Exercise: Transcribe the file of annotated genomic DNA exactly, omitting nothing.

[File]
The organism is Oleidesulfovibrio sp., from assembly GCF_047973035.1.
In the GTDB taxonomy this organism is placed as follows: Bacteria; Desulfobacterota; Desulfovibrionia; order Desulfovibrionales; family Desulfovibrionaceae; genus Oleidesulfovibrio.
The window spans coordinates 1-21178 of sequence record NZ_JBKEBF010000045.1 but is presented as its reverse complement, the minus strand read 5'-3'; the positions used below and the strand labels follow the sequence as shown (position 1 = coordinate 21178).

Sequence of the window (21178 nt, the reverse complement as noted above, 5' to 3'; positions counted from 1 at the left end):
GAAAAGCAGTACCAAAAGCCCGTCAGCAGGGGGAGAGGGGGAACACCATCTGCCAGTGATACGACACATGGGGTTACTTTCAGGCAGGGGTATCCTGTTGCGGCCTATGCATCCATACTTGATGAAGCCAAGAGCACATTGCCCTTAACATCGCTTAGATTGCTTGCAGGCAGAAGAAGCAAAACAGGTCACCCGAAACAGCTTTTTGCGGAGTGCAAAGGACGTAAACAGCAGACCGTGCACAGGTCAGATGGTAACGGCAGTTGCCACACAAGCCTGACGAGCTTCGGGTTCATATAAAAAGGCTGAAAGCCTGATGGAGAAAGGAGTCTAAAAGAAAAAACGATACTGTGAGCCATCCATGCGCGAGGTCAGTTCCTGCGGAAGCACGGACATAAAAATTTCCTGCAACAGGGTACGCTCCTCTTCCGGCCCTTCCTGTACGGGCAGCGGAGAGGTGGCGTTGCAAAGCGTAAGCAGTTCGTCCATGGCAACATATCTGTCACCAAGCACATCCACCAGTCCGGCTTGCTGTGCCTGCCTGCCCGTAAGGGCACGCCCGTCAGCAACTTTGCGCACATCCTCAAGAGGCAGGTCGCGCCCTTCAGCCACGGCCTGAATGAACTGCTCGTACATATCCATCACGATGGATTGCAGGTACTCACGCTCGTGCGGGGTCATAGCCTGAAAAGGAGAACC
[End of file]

The organism is Oleidesulfovibrio sp., from assembly GCF_047973035.1.
In the GTDB taxonomy this organism is placed as follows: Bacteria; Desulfobacterota; Desulfovibrionia; order Desulfovibrionales; family Desulfovibrionaceae; genus Oleidesulfovibrio.
The window spans coordinates 1-21178 of sequence record NZ_JBKEBF010000045.1 but is presented as its reverse complement, the minus strand read 5'-3'; the positions used below and the strand labels follow the sequence as shown (position 1 = coordinate 21178).

Sequence of the window (21178 nt, the reverse complement as noted above, 5' to 3'; positions counted from 1 at the left end):
GAAAAGCAGTACCAAAAGCCCGTCAGCAGGGGGAGAGGGGGAACACCATCTGCCAGTGATACGACACATGGGGTTACTTTCAGGCAGGGGTATCCTGTTGCGGCCTATGCATCCATACTTGATGAAGCCAAGAGCACATTGCCCTTAACATCGCTTAGATTGCTTGCAGGCAGAAGAAGCAAAACAGGTCACCCGAAACAGCTTTTTGCGGAGTGCAAAGGACGTAAACAGCAGACCGTGCACAGGTCAGATGGTAACGGCAGTTGCCACACAAGCCTGACGAGCTTCGGGTTCATATAAAAAGGCTGAAAGCCTGATGGAGAAAGGAGTCTAAAAGAAAAAACGATACTGTGAGCCATCCATGCGCGAGGTCAGTTCCTGCGGAAGCACGGACATAAAAATTTCCTGCAACAGGGTACGCTCCTCTTCCGGCCCTTCCTGTACGGGCAGCGGAGAGGTGGCGTTGCAAAGCGTAAGCAGTTCGTCCATGGCAACATATCTGTCACCAAGCACATCCACCAGTCCGGCTTGCTGTGCCTGCCTGCCCGTAAGGGCACGCCCGTCAGCAACTTTGCGCACATCCTCAAGAGGCAGGTCGCGCCCTTCAGCCACGGCCTGAATGAACTGCTCGTACATATCCATCACGATGGATTGCAGGTACTCACGCTCGTGCGGGGTCATAGCCTGAAAAGGAGAACC